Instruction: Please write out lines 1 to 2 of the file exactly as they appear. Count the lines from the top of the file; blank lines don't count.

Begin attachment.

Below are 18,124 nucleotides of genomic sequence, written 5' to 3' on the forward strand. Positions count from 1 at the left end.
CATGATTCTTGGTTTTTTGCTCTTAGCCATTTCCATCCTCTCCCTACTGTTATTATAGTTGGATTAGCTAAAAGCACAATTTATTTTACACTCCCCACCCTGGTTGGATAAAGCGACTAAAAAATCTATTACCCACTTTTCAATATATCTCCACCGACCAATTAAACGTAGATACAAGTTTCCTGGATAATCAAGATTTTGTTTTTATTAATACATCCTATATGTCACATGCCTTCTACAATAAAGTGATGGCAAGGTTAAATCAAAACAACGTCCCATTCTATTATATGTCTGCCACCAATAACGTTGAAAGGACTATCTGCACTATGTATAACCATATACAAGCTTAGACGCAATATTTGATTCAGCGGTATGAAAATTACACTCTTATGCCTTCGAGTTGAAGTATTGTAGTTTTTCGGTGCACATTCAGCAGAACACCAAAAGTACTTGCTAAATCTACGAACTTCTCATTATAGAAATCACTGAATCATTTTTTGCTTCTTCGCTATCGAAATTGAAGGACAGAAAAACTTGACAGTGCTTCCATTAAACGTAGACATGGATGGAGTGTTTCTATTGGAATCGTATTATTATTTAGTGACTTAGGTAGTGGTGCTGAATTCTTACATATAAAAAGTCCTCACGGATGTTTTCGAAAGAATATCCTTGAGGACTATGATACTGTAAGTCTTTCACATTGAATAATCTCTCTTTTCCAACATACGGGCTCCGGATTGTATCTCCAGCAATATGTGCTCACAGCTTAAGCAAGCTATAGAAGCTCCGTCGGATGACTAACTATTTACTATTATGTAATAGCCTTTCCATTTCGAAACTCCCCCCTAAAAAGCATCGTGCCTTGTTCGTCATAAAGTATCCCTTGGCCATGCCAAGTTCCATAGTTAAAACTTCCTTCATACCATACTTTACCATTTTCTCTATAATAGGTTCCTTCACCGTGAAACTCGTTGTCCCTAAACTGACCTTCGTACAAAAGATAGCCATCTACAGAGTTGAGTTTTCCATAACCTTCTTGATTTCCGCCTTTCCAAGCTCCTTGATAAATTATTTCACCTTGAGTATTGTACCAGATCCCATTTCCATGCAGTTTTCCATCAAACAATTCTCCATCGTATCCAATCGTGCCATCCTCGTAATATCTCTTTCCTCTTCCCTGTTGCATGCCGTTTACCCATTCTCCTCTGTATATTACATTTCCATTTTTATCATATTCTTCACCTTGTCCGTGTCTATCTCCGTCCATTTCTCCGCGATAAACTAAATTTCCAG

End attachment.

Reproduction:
Below are 18,124 nucleotides of genomic sequence, written 5' to 3' on the forward strand. Positions count from 1 at the left end.
CATGATTCTTGGTTTTTTGCTCTTAGCCATTTCCATCCTCTCCCTACTGTTATTATAGTTGGATTAGCTAAAAGCACAATTTATTTTACACTCCCCACCCTGGTTGGATAAAGCGACTAAAAAATCTATTACCCACTTTTCAATATATCTCCACCGACCAATTAAACGTAGATACAAGTTTCCTGGATAATCAAGATTTTGTTTTTATTAATACATCCTATATGTCACATGCCTTCTACAATAAAGTGATGGCAAGGTTAAATCAAAACAACGTCCCATTCTATTATATGTCTGCCACCAATAACGTTGAAAGGACTATCTGCACTATGTATAACCATATACAAGCTTAGACGCAATATTTGATTCAGCGGTATGAAAATTACACTCTTATGCCTTCGAGTTGAAGTATTGTAGTTTTTCGGTGCACATTCAGCAGAACACCAAAAGTACTTGCTAAATCTACGAACTTCTCATTATAGAAATCACTGAATCATTTTTTGCTTCTTCGCTATCGAAATTGAAGGACAGAAAAACTTGACAGTGCTTCCATTAAACGTAGACATGGATGGAGTGTTTCTATTGGAATCGTATTATTATTTAGTGACTTAGGTAGTGGTGCTGAATTCTTACATATAAAAAGTCCTCACGGATGTTTTCGAAAGAATATCCTTGAGGACTATGATACTGTAAGTCTTTCACATTGAATAATCTCTCTTTTCCAACATACGGGCTCCGGATTGTATCTCCAGCAATATGTGCTCACAGCTTAAGCAAGCTATAGAAGCTCCGTCGGATGACTAACTATTTACTATTATGTAATAGCCTTTCCATTTCGAAACTCCCCCCTAAAAAGCATCGTGCCTTGTTCGTCATAAAGTATCCCTTGGCCATGCCAAGTTCCATAGTTAAAACTTCCTTCATACCATACTTTACCATTTTCTCTATAATAGGTTCCTTCACCGTGAAACTCGTTGTCCCTAAACTGACCTTCGTACAAAAGATAGCCATCTACAGAGTTGAGTTTTCCATAACCTTCTTGATTTCCGCCTTTCCAAGCTCCTTGATAAATTATTTCACCTTGAGTATTGTACCAGATCCCATTTCCATGCAGTTTTCCATCAAACAATTCTCCATCGTATCCAATCGTGCCATCCTCGTAATATCTCTTTCCTCTTCCCTGTTGCATGCCGTTTACCCATTCTCCTCTGTATATTACATTTCCATTTTTATCATATTCTTCACCTTGTCCGTGTCTATCTCCGTCCATTTCTCCGCGATAAACTAAATTTCCAG